Giving Conservation Wings with Daniel Marnewick


Aug 19 2015

Tracy Burrows from Latest Sightings chats to Daniel Marnewick, Programme Manager: Important Bird and Biodiversity Areas at Bird Life South Africa to gain some insight regarding his projects, achievements, favourite birding places and more...

TB: What projects are you currently working on, and what are your responsibilities?
I Manage the Important Bird and Biodiversity Areas Programme, including national coordination of the implementation of the global IBA strategy, and manage regional and project managers who implement IBA conservation action at a site level. 

TB: What is your favourite bird and why?
DM: I believe in totem animals, i.e. animals that you feel a spiritual connection to. The African hoopoe is my totem animal. When I see one I consider it a good omen. They also happen to be uniquely beautiful birds and have a very serene call.

TB: Can you please share an interesting fact about the African hoopoe?
Its name comes from its distinct call sounding like hoo-poo or hoopoo-poo. If you are lucky enough to hear the African hoopoe calling, you will see how it puffs out its throat, flattens its crest and lowers its head with each note. It can call for hours on end. This is a lovely garden bird occurring through most of South Africa, so anyone can enjoy watching it; but garden pesticides can kill the bird through secondary poisoning, so please use pesticides sparingly and responsibly.

TB: What tip can you share with us regarding spotting an African Hoopoe?
DM: They are often seen foraging on grassy sidewalks in urban cities, but with some luck you will see one in your garden if you settle down with a cup of coffee and binocs. Otherwise in most nature reserves in woody areas you are sure to see this majestic bird.

TB: Where is your favourite birding place?
DM: I am so lucky to have insight into 112 of the most import sites for birds (IBAs), which also happen to be awesome for birding. Personally, I love the bushveld. The birds are easy to spot, colourful and loud. While the Kruger National Park is our largest IBA, and provides spectacular birding, I like to walk while birding. So by heading a bit further north to Magoesbaskloof into the Wolkberg Forest Belt IBA, you get a fantastic mixture of forest, woodland and some bushveld… the bird diversity is something to behold.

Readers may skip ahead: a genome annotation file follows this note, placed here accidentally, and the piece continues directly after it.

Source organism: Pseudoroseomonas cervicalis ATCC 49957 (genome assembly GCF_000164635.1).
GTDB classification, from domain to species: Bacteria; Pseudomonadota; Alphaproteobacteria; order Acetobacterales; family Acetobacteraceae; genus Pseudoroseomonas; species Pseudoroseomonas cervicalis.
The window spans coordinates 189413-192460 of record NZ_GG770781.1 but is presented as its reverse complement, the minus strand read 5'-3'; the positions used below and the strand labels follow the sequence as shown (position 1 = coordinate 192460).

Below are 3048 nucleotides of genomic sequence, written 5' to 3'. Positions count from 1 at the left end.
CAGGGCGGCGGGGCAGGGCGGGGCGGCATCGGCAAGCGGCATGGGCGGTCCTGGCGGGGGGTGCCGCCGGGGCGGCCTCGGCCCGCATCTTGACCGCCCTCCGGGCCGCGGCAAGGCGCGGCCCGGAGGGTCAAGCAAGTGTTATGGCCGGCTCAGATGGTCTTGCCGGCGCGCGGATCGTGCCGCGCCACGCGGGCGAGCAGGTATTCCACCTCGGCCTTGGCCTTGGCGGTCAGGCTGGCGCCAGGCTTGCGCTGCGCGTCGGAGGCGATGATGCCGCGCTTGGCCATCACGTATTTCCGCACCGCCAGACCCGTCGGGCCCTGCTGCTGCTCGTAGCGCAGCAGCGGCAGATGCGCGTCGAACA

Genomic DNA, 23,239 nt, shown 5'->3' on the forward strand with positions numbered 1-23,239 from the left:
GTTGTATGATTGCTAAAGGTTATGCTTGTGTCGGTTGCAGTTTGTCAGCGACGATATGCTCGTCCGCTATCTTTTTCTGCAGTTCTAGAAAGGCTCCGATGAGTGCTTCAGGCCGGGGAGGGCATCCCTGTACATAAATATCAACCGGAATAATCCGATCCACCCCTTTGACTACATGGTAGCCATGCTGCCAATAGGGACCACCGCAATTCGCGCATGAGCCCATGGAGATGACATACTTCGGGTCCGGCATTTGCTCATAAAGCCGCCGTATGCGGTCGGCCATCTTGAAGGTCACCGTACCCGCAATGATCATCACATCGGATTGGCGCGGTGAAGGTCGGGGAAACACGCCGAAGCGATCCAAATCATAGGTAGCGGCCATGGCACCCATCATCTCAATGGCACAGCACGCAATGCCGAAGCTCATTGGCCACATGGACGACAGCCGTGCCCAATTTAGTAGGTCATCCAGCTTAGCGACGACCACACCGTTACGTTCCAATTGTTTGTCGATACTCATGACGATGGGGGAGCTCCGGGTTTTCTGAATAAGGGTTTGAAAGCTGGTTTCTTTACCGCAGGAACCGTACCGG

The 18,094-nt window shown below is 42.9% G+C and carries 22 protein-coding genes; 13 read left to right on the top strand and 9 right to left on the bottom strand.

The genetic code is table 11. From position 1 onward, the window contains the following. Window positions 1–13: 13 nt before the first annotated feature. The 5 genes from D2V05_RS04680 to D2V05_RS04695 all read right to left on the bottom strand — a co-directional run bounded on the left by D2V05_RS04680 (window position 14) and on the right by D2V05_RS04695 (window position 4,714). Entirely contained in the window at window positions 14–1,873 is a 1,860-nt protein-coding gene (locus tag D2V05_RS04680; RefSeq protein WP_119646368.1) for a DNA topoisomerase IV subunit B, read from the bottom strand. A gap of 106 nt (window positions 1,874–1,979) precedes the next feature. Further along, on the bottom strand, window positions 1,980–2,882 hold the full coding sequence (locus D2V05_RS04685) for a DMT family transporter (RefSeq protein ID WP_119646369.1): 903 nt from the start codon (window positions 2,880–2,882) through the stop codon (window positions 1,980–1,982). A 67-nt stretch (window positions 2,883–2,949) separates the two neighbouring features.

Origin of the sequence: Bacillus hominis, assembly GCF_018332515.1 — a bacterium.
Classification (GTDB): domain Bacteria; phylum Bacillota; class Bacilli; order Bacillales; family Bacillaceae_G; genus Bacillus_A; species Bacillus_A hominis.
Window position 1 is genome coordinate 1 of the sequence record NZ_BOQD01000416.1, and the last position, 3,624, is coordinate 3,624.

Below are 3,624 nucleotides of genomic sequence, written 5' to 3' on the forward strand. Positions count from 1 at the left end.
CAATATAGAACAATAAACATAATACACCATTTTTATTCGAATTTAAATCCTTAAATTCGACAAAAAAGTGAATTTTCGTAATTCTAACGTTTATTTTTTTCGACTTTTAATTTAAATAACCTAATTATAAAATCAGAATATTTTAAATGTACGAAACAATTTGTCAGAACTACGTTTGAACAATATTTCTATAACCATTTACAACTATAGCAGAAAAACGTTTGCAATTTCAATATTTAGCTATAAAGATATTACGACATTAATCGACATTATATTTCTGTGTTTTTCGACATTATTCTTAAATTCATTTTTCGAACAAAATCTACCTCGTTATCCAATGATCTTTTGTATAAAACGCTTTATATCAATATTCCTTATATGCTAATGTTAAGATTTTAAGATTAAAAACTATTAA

TB: What achievements can you share with us?
The IBA Programme is all about identifying and conserving a network of the most important sites where threatened and endemic bird species occur in significant numbers. With the successful conservation of these sites, we ensure our future generations can also enjoy these extraordinary birds. Because we are conserving important sites and habitats, this is also benefitting a plethora of other biodiversity. BirdLife South Africa has been working hard the past four years to formally protect priority IBAs. In 2014, BirdLife South Africa was in part responsible for 60 000 hectares of the Chrissies Pans IBA (Mpumalanga) being formally proclaimed a protected area. At least another 60 000 is to follow over the next two years across Mpumalanga, Free State, KZN and Western Cape. The IBA Directory has also been revised, after four years of intensive IBA assessments by our dedicated team of conservationists and birders. This, together with the first South Africa IBA Status Report will be launched in September 2015.

TB: What’s it like working for a bird conservation NGO?
DM: I have worked for BirdLife South Africa for 9 years, and honestly they have been the best 9 years of my career. I have always worked for conservation NGOs, but there is something special about BirdLife South Africa, as well as the BirdLife International global partnership on the whole. Birds are just so accessible to everyone, hence the massive birding community in South Africa (and globally). So you really do feel part of a very large and passionate community. I feel like I’m making a real difference by working to conserve IBAs, and BirdLife South Africa and my colleagues provide the ideal environment to facilitate this work.

TB: Lastly, what drives you?
DM: My Honda CRV project vehicle which is sponsored by Honda SA, for which I am very thankful. But jokes aside, it is not easy to explain the deep seated passion and desire one has to conserve nature. The environmental challenges we face every day speaks to the very fibre of human society. This sounds dramatic but it’s true. Recycling, saving water, rescuing abandoned animals, stopping deforestation or even choosing not to eat a threatened fish species; these are our everyday choices that impact on nature. Religion and culture used to provide society’s moral compass, but in modern times I believe it is now the collective decisions we make about the environment that define human society. As the saying goes, if you think you are to insignificant to make a difference, try sleeping with a mosquito in the room. It starts with each one of us. I believe in the ability of humans to bring about positive change.

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